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07.08.2018 | Original Article | Ausgabe 11/2018

European Journal of Applied Physiology 11/2018

Effect of type 2 diabetes on energy cost and preferred speed of walking

Zeitschrift:
European Journal of Applied Physiology > Ausgabe 11/2018
Autoren:
Nathan Caron, Nicolas Peyrot, Teddy Caderby, Chantal Verkindt, Georges Dalleau
Wichtige Hinweise
Communicated by Guido Ferretti.

Abstract

Purpose

Although walking is the most commonly recommended activity for patients with type 2 diabetes (T2D), these patients walk daily less than their healthy peers and adopt a lower self-selected speed. It has been suggested that gait alterations observed in this population could be responsible for a higher metabolic rate (MR) during walking. Thus, the aim of this study was to compare relationship between MR, the energy cost of walking per unit of distance (Cw) and self-selected walking speed in T2D patients and healthy individuals.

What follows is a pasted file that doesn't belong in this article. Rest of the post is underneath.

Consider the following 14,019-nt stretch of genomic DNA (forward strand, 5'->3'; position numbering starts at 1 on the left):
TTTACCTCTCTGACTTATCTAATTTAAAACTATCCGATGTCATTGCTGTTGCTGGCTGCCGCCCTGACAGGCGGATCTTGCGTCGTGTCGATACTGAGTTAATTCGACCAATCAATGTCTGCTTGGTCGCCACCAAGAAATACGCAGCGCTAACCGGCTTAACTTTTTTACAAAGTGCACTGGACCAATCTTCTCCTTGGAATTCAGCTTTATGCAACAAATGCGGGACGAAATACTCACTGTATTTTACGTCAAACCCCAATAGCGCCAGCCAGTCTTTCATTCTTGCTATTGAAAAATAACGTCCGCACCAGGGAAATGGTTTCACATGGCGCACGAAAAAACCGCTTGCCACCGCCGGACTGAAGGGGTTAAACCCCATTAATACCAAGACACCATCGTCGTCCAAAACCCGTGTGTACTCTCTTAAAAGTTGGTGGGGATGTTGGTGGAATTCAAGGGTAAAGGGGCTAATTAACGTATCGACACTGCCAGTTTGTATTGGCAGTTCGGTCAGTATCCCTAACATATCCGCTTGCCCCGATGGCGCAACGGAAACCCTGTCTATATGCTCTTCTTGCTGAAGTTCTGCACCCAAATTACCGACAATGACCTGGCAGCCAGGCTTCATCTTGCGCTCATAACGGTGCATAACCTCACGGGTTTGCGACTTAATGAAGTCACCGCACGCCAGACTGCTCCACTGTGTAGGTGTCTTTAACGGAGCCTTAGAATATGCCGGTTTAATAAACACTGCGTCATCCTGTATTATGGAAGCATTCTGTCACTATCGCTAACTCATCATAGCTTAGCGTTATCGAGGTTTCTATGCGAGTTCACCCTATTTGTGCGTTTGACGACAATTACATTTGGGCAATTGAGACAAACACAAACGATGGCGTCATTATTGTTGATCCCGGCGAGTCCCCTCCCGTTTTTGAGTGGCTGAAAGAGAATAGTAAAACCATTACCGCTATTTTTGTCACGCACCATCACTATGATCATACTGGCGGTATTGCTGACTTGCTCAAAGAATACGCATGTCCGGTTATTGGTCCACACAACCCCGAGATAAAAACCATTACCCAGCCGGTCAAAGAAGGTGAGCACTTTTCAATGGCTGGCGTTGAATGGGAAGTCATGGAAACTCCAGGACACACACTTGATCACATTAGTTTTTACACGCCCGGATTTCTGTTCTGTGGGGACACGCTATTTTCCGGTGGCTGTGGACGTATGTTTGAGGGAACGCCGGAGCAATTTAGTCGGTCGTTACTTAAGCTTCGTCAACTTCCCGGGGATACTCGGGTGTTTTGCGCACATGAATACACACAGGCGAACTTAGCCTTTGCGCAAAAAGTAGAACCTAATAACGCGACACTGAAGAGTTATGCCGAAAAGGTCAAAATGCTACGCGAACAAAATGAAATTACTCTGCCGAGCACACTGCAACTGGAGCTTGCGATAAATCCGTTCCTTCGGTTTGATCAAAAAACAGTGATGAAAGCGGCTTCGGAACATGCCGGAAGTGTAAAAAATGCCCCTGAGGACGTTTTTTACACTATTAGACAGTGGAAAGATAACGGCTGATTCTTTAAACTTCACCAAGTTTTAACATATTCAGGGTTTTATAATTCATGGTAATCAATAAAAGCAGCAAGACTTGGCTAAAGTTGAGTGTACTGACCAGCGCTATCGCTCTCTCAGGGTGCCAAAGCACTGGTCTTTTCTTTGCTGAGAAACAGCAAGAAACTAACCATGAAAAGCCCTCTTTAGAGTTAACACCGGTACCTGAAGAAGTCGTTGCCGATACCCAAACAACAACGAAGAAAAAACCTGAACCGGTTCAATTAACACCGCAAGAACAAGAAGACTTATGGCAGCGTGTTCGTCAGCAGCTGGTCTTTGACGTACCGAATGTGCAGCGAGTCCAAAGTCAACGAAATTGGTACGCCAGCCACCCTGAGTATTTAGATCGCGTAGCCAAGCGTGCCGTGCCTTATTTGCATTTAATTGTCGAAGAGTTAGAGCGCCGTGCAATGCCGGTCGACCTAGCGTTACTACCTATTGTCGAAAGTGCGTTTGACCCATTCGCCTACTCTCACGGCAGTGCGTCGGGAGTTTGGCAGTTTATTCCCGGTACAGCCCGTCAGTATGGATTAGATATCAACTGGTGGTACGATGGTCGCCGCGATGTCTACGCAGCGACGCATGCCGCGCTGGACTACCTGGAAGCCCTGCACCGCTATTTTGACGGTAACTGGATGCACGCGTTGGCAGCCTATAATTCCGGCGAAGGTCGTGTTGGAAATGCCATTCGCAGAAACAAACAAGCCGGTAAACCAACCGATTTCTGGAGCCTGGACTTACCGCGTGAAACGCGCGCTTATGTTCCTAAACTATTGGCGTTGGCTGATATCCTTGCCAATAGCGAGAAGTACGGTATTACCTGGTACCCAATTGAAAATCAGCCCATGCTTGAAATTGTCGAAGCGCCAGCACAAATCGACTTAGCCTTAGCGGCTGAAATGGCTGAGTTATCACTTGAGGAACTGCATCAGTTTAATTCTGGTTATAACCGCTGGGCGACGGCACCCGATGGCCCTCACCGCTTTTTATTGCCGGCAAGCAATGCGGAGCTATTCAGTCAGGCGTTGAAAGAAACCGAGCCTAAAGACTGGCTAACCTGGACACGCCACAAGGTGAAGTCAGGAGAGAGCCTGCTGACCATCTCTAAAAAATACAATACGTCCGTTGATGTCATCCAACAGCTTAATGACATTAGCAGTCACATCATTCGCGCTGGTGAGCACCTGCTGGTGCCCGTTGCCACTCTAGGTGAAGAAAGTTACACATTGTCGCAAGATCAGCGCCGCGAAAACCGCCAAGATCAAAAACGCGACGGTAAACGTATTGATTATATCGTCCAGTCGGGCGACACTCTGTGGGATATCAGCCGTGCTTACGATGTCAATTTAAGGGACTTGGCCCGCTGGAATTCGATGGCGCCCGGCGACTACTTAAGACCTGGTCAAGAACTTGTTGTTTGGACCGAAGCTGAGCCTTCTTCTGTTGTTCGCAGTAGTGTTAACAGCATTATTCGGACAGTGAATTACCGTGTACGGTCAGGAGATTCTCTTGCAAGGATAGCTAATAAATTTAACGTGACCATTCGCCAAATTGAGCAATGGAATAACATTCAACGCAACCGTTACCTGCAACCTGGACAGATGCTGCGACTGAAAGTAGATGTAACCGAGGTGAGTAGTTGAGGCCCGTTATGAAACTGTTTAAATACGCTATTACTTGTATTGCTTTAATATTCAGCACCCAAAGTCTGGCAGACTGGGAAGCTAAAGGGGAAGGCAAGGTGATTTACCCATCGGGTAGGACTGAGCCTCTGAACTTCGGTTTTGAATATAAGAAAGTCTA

Methods

We measured metabolic and spatiotemporal parameters for 20 T2D patients and 20 healthy control subjects, while they walked on a treadmill at different speeds (0.50–1.75 m s−1) using a breath-by-breath gas analyzer and an inertial measurement unit, respectively.

Results

Net MR was 14.3% higher for T2D patients on average across all speeds, and they preferred to walk 6.8% slower at their self-selected compared with their non-diabetics counterparts (1.33 vs. 1.42 m s−1, respectively; p = 0.045). Both groups naturally walked at a self-selected speed close to their minimum gross Cw per distance, with similar values of minimum gross Cw (3.53 and 3.32 J kg−1 m−1 in T2D patients and control subjects, respectively).

Conclusion

When compared with healthy subjects, T2D patients walk with a higher MR at any given speed. Thus, the slower self-selected speed observed in T2D patients seems to correspond to the speed at which their gross energy cost per distance was minimized and allows T2D patients to walk at the same intensity than healthy subjects.

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